By Roger Keil
A strange thing happened in the heart of the world’s most centralized global city. During the annual meetings of the Association of American Geographers (AAG) in New York City (February 24-28, 2012), suburban themes took centre stage. Remarkably, an unusual number of sessions presented research on suburbanization and suburbanism from around the globe. In fact, with a little added hyperbole, one could call this the first suburban AAG!
I cannot do justice to the wide array of work showcased at the meeting but I would like to point to a few of the many sessions. The program for the conference is still up and it will be possible for anyone reading this blog post to follow up with the authors/presenters directly for their papers and other communication.
The conference started at 8am on Friday, February 24 (for me and others) with a reassessment of North American suburbanization. Jan Nijman of the University of Amsterdam, team-lead for the North American cluster in our Global Suburbanisms project, had assembled a group of veteran suburban researchers to revisit classic sites of suburbanization in the US and Canada. Roger Keil (York University) on Los Angeles; Elliot Siemiatycki, Jamie Peck and Elvin Wyly (UBC) on Vancouver; Paul Knox (Virginia Tech) on the new suburban ecology; Richard Walker (UC Berkeley) on the San Francisco Bay Area and Jan Nijman himself on Miami presented a tour de force of North American suburbia that challenged much of what we had previously taken for granted in this field of study. The suburbs portrayed here were not the ones we thought we knew from stereotypical TV representations and conventional suburban research. Strap on the seatbelts of the station wagon when these papers see publication (stand by on that one).
In another session on the same day, organized by Monika Grubbauer (Darmstadt) on The Transnational Dimension of Contemporary Urban Development: Ideas, Trajectories, and Actors, Susanne Heeg, Bernd Belina, Christoph Mathias – (all of Goethe University Frankfurt) together with Ute Lehrer and Roger Keil (York University) presented preliminary work from their SSHRC sponsored comparative research project on policy options open to smaller suburban municipalities in the Frankfurt and Toronto regions. Their paper Finding competitiveness within: regional globalization in Frankfurt and Toronto proposed a first conceptual framework for the comparative study of Barrie and Markham in Southern Ontario, and Eschborn and Langenselbold in the Frankfurt-Rhine-Main region.
Suburbanism and the Future
Global Suburbanisms team members Markus Moos (Waterloo) and Alan Walks (Toronto) invited speakers from across North America and Europe to comment on their vision on the future of suburbs. In the abstract for the session, they proposed to “explore the future of suburbanism in a context when several of the factors facilitating post-war urban expansion are seemingly faltering. We ask about the ideologies behind contemporary urban development, and the way these tend to shape and re-shape existing patterns of socio-spatial inequalities. Is the post-war suburban development model truly under attack? What are the implications of alternative ideologies and urban growth models, and how are these shaping the future of suburbanism?” The stellar panel they assembled included next to the organizers Pierre Filion (Waterloo), Byron Miller (Calgary), Dirk Heinrichs (Berlin) and Per G Røe (Oslo). The speakers touched on various aspects of suburbanization in Europe, North America and Latin America.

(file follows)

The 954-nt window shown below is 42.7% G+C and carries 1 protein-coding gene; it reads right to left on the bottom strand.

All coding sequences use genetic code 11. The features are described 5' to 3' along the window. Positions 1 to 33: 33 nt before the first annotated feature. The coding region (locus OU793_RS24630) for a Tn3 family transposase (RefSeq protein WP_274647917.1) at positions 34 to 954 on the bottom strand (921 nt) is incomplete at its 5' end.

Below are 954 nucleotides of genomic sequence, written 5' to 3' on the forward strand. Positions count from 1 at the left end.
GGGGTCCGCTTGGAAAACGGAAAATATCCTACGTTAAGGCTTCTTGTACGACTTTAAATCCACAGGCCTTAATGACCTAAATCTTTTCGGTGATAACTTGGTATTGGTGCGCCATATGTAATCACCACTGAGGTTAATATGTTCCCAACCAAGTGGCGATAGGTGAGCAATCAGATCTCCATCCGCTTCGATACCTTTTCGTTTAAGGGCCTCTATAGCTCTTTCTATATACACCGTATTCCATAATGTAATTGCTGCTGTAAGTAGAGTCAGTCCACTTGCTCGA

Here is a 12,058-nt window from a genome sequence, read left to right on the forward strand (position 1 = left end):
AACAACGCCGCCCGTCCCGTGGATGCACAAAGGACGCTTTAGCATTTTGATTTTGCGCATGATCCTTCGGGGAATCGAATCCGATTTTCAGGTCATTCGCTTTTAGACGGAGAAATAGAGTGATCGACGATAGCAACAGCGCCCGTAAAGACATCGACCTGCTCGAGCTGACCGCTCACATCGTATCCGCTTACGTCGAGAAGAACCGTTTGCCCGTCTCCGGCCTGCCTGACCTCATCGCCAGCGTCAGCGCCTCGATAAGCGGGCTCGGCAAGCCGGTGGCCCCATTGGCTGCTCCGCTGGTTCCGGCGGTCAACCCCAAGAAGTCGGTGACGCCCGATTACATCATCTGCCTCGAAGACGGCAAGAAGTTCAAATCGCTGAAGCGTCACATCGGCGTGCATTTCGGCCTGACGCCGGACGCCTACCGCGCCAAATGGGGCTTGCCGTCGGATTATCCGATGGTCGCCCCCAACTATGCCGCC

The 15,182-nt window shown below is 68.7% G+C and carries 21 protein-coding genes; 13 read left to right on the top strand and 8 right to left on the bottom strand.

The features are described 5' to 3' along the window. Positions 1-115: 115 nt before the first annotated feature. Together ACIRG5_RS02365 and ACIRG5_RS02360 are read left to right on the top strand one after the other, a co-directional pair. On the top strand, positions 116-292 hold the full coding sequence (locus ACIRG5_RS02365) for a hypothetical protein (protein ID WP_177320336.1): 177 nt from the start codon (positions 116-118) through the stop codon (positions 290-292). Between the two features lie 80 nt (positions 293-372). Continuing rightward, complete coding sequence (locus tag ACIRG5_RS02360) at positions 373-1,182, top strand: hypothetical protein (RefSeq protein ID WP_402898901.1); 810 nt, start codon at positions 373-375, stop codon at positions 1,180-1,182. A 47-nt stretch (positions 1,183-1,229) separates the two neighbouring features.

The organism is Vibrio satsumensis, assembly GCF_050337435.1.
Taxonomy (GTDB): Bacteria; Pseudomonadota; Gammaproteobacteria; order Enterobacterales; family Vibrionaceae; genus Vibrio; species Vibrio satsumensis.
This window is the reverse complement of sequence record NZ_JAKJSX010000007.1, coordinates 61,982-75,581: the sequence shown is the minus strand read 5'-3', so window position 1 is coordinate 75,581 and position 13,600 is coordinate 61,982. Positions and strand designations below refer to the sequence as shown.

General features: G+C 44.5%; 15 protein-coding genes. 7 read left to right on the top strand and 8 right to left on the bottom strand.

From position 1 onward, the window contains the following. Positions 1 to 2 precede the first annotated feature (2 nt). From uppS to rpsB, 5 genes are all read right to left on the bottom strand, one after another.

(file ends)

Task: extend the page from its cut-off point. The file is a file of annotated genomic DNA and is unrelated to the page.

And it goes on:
Pablo Mendez (UBC) and Markus Moos (Waterloo) organized a strong series of three well-attended sessions on the last day of the conference, Tuesday, February 28. The sessions were premised on the notion that the traditional suburb and traditional suburban studies had to be reevaluated in light of major socio-economic and socio-spatial change in a neoliberal era “forcing us to re-examine contemporary processes in the suburbs and our ways of mapping their development, consequences, and overall significance. Are we in need of new or re-worked concepts, research methods, and quantitative indicators to track and understand these socio-economic and spatial changes?” A very diverse group of speakers addressed these questions with new conceptual aplomb and a range of methodologies applied to a variety of case studies.
In the first session, Deirdre Pfeiffer (Arizona State) spoke about Racial Stratification in the Post-Civil Rights Suburbs? Christopher Niedt (Hofstra) addressed From Diverse Suburban Demographics to Diverse Suburban Politics to be followed by Liam McGuire (UBC) on Mapping the Megacity: Spatializing the Housing Issues of Immigrants in the Post-Fordist City of Toronto. The last paper in the session was by Mike Bulthuis (Ottawa) who examined Still the same story? Identifying a teenager's space in the suburb.